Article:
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Business Tax  •  Personal tax  •  Tax Planning  •  Tax Relief

When to waive goodbye to a shareholder dividend

By RJP LLP on 18 October, 2019

When a limited company makes a profit, this is often paid out as a dividend to shareholders as a return on their investment with the directors deciding on the dividends to be voted in any accounting year.

If a company pays a dividend, all the shareholders are entitled to the same amount of dividend per share based on the number shares they hold. The only difference in the amount of dividend paid to different shareholders will be in relation to the different number of shares they hold; they cannot otherwise be paid different levels of dividend unless they hold different classes of shares or unless a shareholder waives their entitlement to a dividend.

Example: Dividend waiver

Mr and Mrs Smith are shareholders of a family company. Mr Smith holds 70% of the shares with Mrs Smith holding the remaining 30%.

Mr Smith is a higher rate taxpayer thanks to other sources of income, whereas his wife is a basic rate taxpayer. He may not want to take a dividend, because it might for instance impact their entitlement to another allowance, such as the Child Tax Credits. Rather than Increase his income to the detriment of his tax allowances and liabilities, Mr Smith decides to waive his entitlement to the next dividend declared by the company by making a dividend waiver.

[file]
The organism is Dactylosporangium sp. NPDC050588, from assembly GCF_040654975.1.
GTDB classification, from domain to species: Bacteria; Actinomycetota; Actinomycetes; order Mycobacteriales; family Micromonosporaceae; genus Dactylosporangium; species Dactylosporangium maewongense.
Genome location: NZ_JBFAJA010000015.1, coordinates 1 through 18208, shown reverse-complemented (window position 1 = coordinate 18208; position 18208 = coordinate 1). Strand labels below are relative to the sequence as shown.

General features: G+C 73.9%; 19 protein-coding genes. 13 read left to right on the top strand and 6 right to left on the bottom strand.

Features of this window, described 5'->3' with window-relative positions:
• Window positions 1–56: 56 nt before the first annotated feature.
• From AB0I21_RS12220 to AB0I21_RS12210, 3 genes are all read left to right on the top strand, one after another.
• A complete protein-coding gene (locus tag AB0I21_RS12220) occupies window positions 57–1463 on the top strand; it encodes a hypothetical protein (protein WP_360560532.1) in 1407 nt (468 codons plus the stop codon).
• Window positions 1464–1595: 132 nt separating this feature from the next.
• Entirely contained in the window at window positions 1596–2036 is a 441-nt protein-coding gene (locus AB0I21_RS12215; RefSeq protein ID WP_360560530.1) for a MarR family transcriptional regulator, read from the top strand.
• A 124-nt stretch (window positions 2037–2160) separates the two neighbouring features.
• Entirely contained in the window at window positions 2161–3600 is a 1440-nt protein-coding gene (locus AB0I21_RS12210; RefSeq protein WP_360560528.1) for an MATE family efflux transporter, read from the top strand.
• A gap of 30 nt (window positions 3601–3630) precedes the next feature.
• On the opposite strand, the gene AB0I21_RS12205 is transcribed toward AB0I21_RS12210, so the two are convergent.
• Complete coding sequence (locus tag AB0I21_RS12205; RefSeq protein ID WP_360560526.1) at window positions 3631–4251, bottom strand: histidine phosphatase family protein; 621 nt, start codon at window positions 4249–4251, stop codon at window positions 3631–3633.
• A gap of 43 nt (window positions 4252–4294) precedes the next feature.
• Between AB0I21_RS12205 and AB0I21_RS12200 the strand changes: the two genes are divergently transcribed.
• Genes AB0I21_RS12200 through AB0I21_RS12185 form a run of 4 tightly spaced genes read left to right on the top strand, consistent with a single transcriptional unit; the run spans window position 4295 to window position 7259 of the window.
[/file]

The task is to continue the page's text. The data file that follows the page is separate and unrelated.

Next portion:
A dividend of £20,000 is declared by the company; Mr Smith’s entitled would have been £14,000 (£20,000 x 70%) but he has waived his entitlement to the next dividend and so a dividend is paid only to Mrs Smith who receives £6,000 (£20,000 x 30%)

What to do if you decide to waive your entitlement to a dividend

In any limited company, if a shareholder decides not to take a dividend in favour of waiving their entitlement, they need to make a formal ‘deed of waiver’ election. This should be signed and witnessed as an official record held by the company. Otherwise, HMRC could potentially challenge it in the future and argue the dividend stands.

A record of the discussion when the dividend waiver was agreed – minutes from a Board meeting - should be available.

The waiver needs to have been signed before the right to a dividend arises, to avoid a situation whereby it is deemed to be a false arrangement or a settlement on another shareholder for tax purposes. There should also be a commercial reason for waiving a dividend.

The amount of dividend being waived needs to actually be available to take – i.e. the company must have enough distributable reserves available to pay all dividends, irrespective of the fact that some may be waived. So in the above example the company must have had profits available to distribute of £20,000, even though only £6,000 was paid by way of dividend.

What is a good ‘commercial reason’ for waiving a dividend?

The best reason for waiving a dividend waiver is to leave the profits in the company. For instance, to invest in machinery which will improve profitability in the future and take advantage of enhanced capital allowances, such as the annual investment allowance.

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